A Florida court of appeals recently held that two dog bites sustained by two different victims during a single attack constituted two separate occurrences under the insured’s homeowner’s policy. Maddox v. Fla. Farm Bureau Gen., 129 So.3d 1179 (Fla. 5th DCA 2014).
While living with her boyfriend and his two dogs, a woman and her son sustained dog bites from a dog owned by her boyfriend. The dog first attacked the son, and after the woman was able to release the dog’s grip on her son, the dog bit the woman. The woman sued her boyfriend seeking damages for the injuries she sustained. His insurer exhausted its limits by payment of the son’s claim and filed a declaratory judgment action seeking a declaration that it was not liable for the injuries sustained by the woman since her injuries were subject to the same occurrence limit applicable to the son’s injuries. The insurer moved for summary judgment, which the trial court granted, finding that the two dog bite injuries were subject to a single per occurrence limit.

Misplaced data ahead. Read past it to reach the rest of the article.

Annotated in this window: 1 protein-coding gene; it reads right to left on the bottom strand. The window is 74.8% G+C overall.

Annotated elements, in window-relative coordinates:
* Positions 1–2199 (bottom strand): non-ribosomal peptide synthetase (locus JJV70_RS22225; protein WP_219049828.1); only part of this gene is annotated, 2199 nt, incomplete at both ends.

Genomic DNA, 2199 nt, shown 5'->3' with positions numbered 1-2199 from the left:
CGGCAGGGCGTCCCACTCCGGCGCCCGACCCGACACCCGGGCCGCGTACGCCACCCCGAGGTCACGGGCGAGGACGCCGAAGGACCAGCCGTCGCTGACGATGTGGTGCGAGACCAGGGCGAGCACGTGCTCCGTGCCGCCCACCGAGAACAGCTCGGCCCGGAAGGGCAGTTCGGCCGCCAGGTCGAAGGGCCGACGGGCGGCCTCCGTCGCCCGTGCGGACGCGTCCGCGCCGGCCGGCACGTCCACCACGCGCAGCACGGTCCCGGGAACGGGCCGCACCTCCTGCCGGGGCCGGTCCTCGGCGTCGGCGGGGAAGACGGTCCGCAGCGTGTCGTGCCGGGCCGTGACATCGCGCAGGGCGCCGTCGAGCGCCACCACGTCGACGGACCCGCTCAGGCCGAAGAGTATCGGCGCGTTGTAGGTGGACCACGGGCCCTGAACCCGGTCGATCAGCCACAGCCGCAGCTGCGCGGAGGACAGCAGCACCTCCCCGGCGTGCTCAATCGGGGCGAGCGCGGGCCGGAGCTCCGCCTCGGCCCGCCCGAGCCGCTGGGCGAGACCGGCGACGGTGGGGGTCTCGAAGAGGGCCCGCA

The appellate court reversed, finding that the two injuries were separate occurrences under the policy. The court applied the cause theory, which considers the cause of a party’s injuries for determining the number of occurrences under the policy. Because the court found that it was reasonable to construe the cause of the injuries as either the entire attack or as each separate bite, the court concluded that the policy wording regarding an occurrence was ambiguous and must be construed against the insurer.